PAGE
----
I am not against BDSM between consenting adults with established trust. But Mari never verbally consents to the relationship; up until the last sex scene between her and the translator, she pleads, “Stop! (…) Please stop! You’re hurting me!” (p.156). Her calm mental narrative tells us that she does not want it to stop, that she is taking pleasure in the abuse, but by never verbalizing it, this story reinforces the terrible idea that women actually mean yes when they say no. Mari and the translator have no safe word, no way to communicate consent. It’s a frighteningly unhealthy relationship.
Many of Ogawa’s protagonists are disturbed, though they never question their actions or mental health. They are what they are and do not apologize or wonder about the reasons. It’s fascinating.
Other aspects of Hotel Iris are incredible; images and scenes will stay with me. The prose is so smooth, the images so vivid and strong, that I also have to give huge credit to Ogawa’s translator, Stephen Snyder. Continue reading
Haruki Murakami’s second novel, released in 1980, a year after his debut Hear the Wind Sing. I read a 2015 Knopf hardcover that combines Wind with Pinball, both translated by Ted Goossen (and borrowed from the library).
2 out of 5 stars.
Times Read: 1
Meandering stories about a translator living with twins and the Rat, who enjoys a relationship with a woman, then cuts it off and skips town for no apparent reason.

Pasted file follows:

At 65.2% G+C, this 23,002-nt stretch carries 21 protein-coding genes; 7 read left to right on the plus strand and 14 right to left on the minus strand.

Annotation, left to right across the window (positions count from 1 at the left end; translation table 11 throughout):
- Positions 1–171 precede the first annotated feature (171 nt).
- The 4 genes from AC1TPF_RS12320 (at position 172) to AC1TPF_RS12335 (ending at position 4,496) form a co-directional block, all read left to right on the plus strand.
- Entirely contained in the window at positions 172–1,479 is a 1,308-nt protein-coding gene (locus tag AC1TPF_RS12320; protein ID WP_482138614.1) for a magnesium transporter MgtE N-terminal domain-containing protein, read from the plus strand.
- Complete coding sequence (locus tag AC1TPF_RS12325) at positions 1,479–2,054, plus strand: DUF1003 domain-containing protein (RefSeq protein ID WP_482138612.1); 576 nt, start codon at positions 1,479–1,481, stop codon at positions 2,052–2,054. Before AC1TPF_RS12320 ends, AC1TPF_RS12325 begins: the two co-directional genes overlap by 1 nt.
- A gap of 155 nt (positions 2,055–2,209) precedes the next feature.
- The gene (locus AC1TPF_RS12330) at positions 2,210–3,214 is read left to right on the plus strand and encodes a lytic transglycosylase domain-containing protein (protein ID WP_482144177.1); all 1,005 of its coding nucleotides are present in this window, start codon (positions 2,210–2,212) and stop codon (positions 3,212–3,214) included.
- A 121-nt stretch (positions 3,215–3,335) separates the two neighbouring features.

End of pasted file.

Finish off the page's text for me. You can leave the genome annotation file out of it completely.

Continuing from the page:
You might notice the steep rating drop between Wind and Pinball. Maybe it was a bad idea to read them back-to-back but even if I took time off, Pinball couldn’t rival Wind. The narrative never settles. It begins with the line I enjoyed listening to stories about faraway places so much that it became kind of a sickness (p.105), goes on to talk very specifically and seriously about an ex-girlfriend named Naoko, then mentions neither element again. A few pages later, the book attempts to restart, with the heading ON THE BIRTH OF PINBALL, then takes another sixty pages to bring up pinball again.
The secondary plot deals with the character the Rat, whose sort-of epilogue at the end of Wind has been retconned. His story never intersects with the narrator’s. In fact, the two are only mentioned together on page 183, in a sort of flashback. The Rat is still visiting J’s bar but our narrator (who doesn’t at all seem like the narrator from Hear the Wind Sing) is four hundred miles away. I don’t understand why the stories are in the same book.